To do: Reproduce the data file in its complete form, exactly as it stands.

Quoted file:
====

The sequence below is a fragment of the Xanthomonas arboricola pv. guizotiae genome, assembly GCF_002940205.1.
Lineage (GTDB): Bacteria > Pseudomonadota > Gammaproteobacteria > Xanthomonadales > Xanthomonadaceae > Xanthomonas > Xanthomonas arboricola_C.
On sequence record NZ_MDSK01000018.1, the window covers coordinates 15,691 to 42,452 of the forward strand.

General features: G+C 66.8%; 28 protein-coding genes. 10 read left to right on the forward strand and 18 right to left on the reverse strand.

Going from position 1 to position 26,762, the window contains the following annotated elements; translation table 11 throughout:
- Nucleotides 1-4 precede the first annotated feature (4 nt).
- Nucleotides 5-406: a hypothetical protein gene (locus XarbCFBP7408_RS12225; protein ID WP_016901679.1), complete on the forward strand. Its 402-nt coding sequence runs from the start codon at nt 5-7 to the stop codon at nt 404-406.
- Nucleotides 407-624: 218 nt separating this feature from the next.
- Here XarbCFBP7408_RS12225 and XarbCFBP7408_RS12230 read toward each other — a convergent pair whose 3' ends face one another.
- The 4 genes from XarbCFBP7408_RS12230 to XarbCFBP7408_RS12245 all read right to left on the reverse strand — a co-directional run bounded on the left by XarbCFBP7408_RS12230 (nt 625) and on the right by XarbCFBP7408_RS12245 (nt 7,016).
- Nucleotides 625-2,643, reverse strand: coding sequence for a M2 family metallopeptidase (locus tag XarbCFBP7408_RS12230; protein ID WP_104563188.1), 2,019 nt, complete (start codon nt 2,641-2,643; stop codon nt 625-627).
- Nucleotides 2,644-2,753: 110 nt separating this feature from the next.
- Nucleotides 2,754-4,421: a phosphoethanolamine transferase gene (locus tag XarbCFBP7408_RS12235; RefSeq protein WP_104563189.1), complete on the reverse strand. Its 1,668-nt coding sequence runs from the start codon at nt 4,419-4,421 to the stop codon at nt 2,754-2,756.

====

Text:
The sequence below is a fragment of the Xanthomonas arboricola pv. guizotiae genome, assembly GCF_002940205.1.
Lineage (GTDB): Bacteria > Pseudomonadota > Gammaproteobacteria > Xanthomonadales > Xanthomonadaceae > Xanthomonas > Xanthomonas arboricola_C.
On sequence record NZ_MDSK01000018.1, the window covers coordinates 15,691 to 42,452 of the forward strand.

General features: G+C 66.8%; 28 protein-coding genes. 10 read left to right on the forward strand and 18 right to left on the reverse strand.

Going from position 1 to position 26,762, the window contains the following annotated elements; translation table 11 throughout:
- Nucleotides 1-4 precede the first annotated feature (4 nt).
- Nucleotides 5-406: a hypothetical protein gene (locus XarbCFBP7408_RS12225; protein ID WP_016901679.1), complete on the forward strand. Its 402-nt coding sequence runs from the start codon at nt 5-7 to the stop codon at nt 404-406.
- Nucleotides 407-624: 218 nt separating this feature from the next.
- Here XarbCFBP7408_RS12225 and XarbCFBP7408_RS12230 read toward each other — a convergent pair whose 3' ends face one another.
- The 4 genes from XarbCFBP7408_RS12230 to XarbCFBP7408_RS12245 all read right to left on the reverse strand — a co-directional run bounded on the left by XarbCFBP7408_RS12230 (nt 625) and on the right by XarbCFBP7408_RS12245 (nt 7,016).
- Nucleotides 625-2,643, reverse strand: coding sequence for a M2 family metallopeptidase (locus tag XarbCFBP7408_RS12230; protein ID WP_104563188.1), 2,019 nt, complete (start codon nt 2,641-2,643; stop codon nt 625-627).
- Nucleotides 2,644-2,753: 110 nt separating this feature from the next.
- Nucleotides 2,754-4,421: a phosphoethanolamine transferase gene (locus tag XarbCFBP7408_RS12235; RefSeq protein WP_104563189.1), complete on the reverse strand. Its 1,668-nt coding sequence runs from the start codon at nt 4,419-4,421 to the stop codon at nt 2,754-2,756.